A huge increase in the number of funds available, increasing awareness of costs and increasing competition are among the key trends that hae threaded their way through the local fund industry in Sweden over the past 40 years, and which are addressed in new research published by the Swedish Investment Fund Association.
Subtitled How Sweden became world champion in fund savings, the report's authors Fredrik Pettersson, chief analyst, deputy managing director, Gustav Sjöholm, savings economist, and Fredrik Hård, economist, NAVs, have laid out developments over the period.
Sweden got if first equity fund law in 1974. The introduction in 1978 of a new savings regime brought tax efficiency to equity fund investments. By 1979 there were 24 relevant funds in the Swedish market, according to data from Statistics Sweden, while total industry assets were some SEK1bn (€929m).
Since then, the Stockholm Stock Exchange has gained 29,700% in SEK terms, equivalent to an annual return of 15.8%. An investment of SEK1,000 (€93) at the start of 1980 would by the furst quarter of 2019 have become about SEK300,000 (€27,890). This has taken place across a backdrop of a number of corrections, including two since the millennium in the form of the dot.com bubble bursting and the global financial crisis. Gains in Swedish equity asset values have helped encourage investments in funds, as the below table suggests.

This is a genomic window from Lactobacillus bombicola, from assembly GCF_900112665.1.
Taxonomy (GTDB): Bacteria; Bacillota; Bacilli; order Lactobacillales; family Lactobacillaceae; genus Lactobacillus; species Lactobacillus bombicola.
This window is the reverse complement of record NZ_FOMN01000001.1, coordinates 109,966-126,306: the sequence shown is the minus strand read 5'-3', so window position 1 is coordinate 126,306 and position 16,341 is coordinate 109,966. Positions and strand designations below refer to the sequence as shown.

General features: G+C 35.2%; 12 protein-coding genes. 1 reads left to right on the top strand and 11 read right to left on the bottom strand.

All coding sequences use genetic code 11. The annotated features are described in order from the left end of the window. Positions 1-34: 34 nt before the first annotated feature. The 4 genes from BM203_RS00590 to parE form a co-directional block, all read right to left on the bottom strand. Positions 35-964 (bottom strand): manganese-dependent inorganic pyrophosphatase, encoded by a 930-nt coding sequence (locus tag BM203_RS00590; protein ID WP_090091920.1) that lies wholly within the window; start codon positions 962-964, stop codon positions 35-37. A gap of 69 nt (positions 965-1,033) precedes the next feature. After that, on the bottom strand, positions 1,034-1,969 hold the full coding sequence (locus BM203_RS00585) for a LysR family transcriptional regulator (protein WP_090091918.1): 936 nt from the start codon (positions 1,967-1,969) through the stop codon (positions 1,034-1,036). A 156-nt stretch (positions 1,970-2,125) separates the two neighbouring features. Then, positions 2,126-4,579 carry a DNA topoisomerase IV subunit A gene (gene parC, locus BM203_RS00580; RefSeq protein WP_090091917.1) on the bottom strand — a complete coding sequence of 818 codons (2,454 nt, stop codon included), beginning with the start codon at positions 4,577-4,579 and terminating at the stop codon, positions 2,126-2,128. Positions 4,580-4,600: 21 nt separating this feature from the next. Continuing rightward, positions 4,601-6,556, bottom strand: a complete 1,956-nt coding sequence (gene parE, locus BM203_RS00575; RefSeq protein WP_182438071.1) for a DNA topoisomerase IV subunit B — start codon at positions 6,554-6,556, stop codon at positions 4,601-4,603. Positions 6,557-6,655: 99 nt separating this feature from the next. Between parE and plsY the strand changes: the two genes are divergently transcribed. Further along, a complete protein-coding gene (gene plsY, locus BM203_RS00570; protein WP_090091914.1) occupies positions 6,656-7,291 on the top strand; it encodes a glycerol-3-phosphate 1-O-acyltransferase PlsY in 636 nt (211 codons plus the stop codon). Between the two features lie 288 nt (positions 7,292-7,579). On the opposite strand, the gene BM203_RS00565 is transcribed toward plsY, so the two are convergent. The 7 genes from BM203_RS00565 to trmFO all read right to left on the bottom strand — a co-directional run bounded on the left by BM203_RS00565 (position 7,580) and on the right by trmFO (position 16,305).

|Total return||Annual average|
Source: Swedish Investment Fund Association; returns in SEK
The authors have picked out key long term trends. These include growing awareness of costs; increasing diversification in the equity funds space; the shift from direct investments into funds towards pensions and insurance based savings; and the evolution of sustainable investing from a niche to become the foundation for asset management.
They also provide insight into macroeconomic trends and how these have shaped the propensity for Swedish households to acquire exposure to risk. The data clearly point to a risk off attitude coming to the fore in the wake of the global financial crisis, which made households biased towards less risk assets than equity, the report suggests.
To read the full report click here: